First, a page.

• Check if it is in the checklist and needs to be calledorg-insert-itemBefore do;
  • If you append a pair of square brackets, you need to set theorg-insert-itemAfter done.

Therefore, the correct thing to do is to decorate the original org-insert-item function with :around

(cl-defun lt-around-org-insert-item (oldFunction &rest args) "To append [] after the org-insert-item is called." (let ((is-checkbox nil) (line (buffer-substring-no-properties (line-beginning-position) (line-end-position)))) ;; Checkbox (when (string-match-p "-\ [.\]" line) (setf is-checkbox t)); Continue to insert text using the original org-insert-item (apply oldFunction args); When is-checkbox (insert "[] ")))) (advice-add 'org-insert-item :around #'lt-around-org-insert-item)

The M-RET now treats checklists equally

The Common Lispmethod combination

The :after, :around, and :before of advice-add have identical equivalents in Common Lisp, except that instead of using a function called advice-add, they are fed to a macro called defmethod. For example, defmethod can be used to define a polymorphic len function that performs different logic for different types of input arguments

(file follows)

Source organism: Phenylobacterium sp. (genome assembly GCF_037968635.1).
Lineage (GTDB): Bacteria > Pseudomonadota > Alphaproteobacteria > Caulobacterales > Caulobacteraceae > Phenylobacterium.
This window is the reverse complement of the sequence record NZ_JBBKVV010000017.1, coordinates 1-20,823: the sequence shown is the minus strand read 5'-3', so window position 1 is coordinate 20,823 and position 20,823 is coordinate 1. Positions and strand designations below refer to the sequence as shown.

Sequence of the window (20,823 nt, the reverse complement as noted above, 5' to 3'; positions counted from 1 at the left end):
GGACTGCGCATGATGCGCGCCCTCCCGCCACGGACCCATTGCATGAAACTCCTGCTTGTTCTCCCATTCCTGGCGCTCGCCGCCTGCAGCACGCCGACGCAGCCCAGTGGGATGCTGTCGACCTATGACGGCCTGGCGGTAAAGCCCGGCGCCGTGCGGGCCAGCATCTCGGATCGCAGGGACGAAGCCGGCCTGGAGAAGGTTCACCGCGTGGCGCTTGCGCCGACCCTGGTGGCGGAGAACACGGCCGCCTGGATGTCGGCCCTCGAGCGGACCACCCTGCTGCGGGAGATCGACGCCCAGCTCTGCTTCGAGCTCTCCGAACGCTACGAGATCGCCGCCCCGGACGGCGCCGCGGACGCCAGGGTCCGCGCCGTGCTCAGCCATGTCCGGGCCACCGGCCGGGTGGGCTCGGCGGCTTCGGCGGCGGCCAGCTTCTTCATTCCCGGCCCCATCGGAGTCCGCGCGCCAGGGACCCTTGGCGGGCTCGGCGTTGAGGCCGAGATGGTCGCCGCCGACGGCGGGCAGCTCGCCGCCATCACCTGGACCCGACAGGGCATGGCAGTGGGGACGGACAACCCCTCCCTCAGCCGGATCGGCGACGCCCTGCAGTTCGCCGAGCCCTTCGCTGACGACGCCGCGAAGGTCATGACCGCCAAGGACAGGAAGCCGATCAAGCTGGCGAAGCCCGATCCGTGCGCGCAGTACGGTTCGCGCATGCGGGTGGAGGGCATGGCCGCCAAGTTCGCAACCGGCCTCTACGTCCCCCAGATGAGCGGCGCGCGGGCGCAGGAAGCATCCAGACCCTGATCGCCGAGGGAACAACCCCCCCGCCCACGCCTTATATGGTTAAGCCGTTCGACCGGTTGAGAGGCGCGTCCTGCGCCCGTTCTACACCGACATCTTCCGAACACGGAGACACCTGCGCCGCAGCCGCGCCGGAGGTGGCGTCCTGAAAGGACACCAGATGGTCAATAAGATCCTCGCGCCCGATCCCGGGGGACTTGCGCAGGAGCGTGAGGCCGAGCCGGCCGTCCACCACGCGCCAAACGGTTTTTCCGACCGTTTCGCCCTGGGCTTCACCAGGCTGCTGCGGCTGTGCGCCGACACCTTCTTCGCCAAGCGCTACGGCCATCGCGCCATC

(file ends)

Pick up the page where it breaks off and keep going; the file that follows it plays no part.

(defgeneric len (x))

(defmethod len ((x string))
  (length x))

(defmethod len ((x hash-table))
  (hash-table-count x))

We then define the corresponding :after, :around, and :before methods for specialized versions where the parameter type is a string

(defmethod len :after ((x string)) (format t "after len~%")) (defmethod len :around ((x string)) (format t Prog1 (call-next-method) (format t "around after calling len ~%"))) (defmethod len :before ((x string)) (format t "before len~%"))

The call rule for this series of methods is:

  1. First call:aroundA method of decoration;
  2. Because the above method is calledcall-next-method, so call again:beforeA method of decoration;
  3. Call an undecorated method (in CL this is calledprimaryMethods);
  4. Call again:afterA method of decoration;
  5. And then finally, it comes back:aroundIn the callcall-next-methodThe location of the.